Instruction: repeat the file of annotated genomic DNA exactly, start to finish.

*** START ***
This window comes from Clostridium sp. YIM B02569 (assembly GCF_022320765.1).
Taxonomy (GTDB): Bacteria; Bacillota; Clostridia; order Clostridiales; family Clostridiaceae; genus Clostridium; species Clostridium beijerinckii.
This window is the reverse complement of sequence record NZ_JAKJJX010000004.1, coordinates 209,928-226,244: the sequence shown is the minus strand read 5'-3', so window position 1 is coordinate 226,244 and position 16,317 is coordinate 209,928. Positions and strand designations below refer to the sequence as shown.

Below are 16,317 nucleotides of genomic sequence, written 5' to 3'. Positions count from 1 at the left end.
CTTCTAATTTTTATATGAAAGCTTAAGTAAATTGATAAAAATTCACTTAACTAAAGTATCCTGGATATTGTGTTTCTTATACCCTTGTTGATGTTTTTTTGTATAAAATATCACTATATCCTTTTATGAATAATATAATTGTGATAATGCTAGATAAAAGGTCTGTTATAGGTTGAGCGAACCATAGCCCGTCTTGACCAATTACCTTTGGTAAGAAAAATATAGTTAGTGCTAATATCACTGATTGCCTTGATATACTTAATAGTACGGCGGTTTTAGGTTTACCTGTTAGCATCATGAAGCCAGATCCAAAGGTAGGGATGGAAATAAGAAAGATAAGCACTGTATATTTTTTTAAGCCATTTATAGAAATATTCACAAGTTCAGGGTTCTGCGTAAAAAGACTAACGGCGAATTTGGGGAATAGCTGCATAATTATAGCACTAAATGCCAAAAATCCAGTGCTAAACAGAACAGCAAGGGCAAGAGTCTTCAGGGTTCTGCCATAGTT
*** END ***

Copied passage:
This window comes from Clostridium sp. YIM B02569 (assembly GCF_022320765.1).
Taxonomy (GTDB): Bacteria; Bacillota; Clostridia; order Clostridiales; family Clostridiaceae; genus Clostridium; species Clostridium beijerinckii.
This window is the reverse complement of sequence record NZ_JAKJJX010000004.1, coordinates 209,928-226,244: the sequence shown is the minus strand read 5'-3', so window position 1 is coordinate 226,244 and position 16,317 is coordinate 209,928. Positions and strand designations below refer to the sequence as shown.

Below are 16,317 nucleotides of genomic sequence, written 5' to 3'. Positions count from 1 at the left end.
CTTCTAATTTTTATATGAAAGCTTAAGTAAATTGATAAAAATTCACTTAACTAAAGTATCCTGGATATTGTGTTTCTTATACCCTTGTTGATGTTTTTTTGTATAAAATATCACTATATCCTTTTATGAATAATATAATTGTGATAATGCTAGATAAAAGGTCTGTTATAGGTTGAGCGAACCATAGCCCGTCTTGACCAATTACCTTTGGTAAGAAAAATATAGTTAGTGCTAATATCACTGATTGCCTTGATATACTTAATAGTACGGCGGTTTTAGGTTTACCTGTTAGCATCATGAAGCCAGATCCAAAGGTAGGGATGGAAATAAGAAAGATAAGCACTGTATATTTTTTTAAGCCATTTATAGAAATATTCACAAGTTCAGGGTTCTGCGTAAAAAGACTAACGGCGAATTTGGGGAATAGCTGCATAATTATAGCACTAAATGCCAAAAATCCAGTGCTAAACAGAACAGCAAGGGCAAGAGTCTTCAGGGTTCTGCCATAGTT